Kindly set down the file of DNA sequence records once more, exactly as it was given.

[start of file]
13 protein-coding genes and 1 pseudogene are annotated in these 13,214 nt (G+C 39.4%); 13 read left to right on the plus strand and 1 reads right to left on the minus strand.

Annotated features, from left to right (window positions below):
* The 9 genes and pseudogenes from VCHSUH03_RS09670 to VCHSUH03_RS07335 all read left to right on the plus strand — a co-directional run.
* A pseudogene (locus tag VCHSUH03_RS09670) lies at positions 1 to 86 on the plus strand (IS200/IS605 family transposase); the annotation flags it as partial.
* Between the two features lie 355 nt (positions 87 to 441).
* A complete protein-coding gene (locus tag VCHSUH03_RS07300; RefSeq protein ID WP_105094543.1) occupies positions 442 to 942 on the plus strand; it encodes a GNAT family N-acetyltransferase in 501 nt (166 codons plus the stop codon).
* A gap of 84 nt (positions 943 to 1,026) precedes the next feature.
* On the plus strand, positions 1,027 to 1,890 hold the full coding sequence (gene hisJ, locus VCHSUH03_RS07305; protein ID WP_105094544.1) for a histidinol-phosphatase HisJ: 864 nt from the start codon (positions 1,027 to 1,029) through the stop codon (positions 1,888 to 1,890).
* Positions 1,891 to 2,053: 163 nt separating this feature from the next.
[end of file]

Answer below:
13 protein-coding genes and 1 pseudogene are annotated in these 13,214 nt (G+C 39.4%); 13 read left to right on the plus strand and 1 reads right to left on the minus strand.

Annotated features, from left to right (window positions below):
* The 9 genes and pseudogenes from VCHSUH03_RS09670 to VCHSUH03_RS07335 all read left to right on the plus strand — a co-directional run.
* A pseudogene (locus tag VCHSUH03_RS09670) lies at positions 1 to 86 on the plus strand (IS200/IS605 family transposase); the annotation flags it as partial.
* Between the two features lie 355 nt (positions 87 to 441).
* A complete protein-coding gene (locus tag VCHSUH03_RS07300; RefSeq protein ID WP_105094543.1) occupies positions 442 to 942 on the plus strand; it encodes a GNAT family N-acetyltransferase in 501 nt (166 codons plus the stop codon).
* A gap of 84 nt (positions 943 to 1,026) precedes the next feature.
* On the plus strand, positions 1,027 to 1,890 hold the full coding sequence (gene hisJ, locus VCHSUH03_RS07305; protein ID WP_105094544.1) for a histidinol-phosphatase HisJ: 864 nt from the start codon (positions 1,027 to 1,029) through the stop codon (positions 1,888 to 1,890).
* Positions 1,891 to 2,053: 163 nt separating this feature from the next.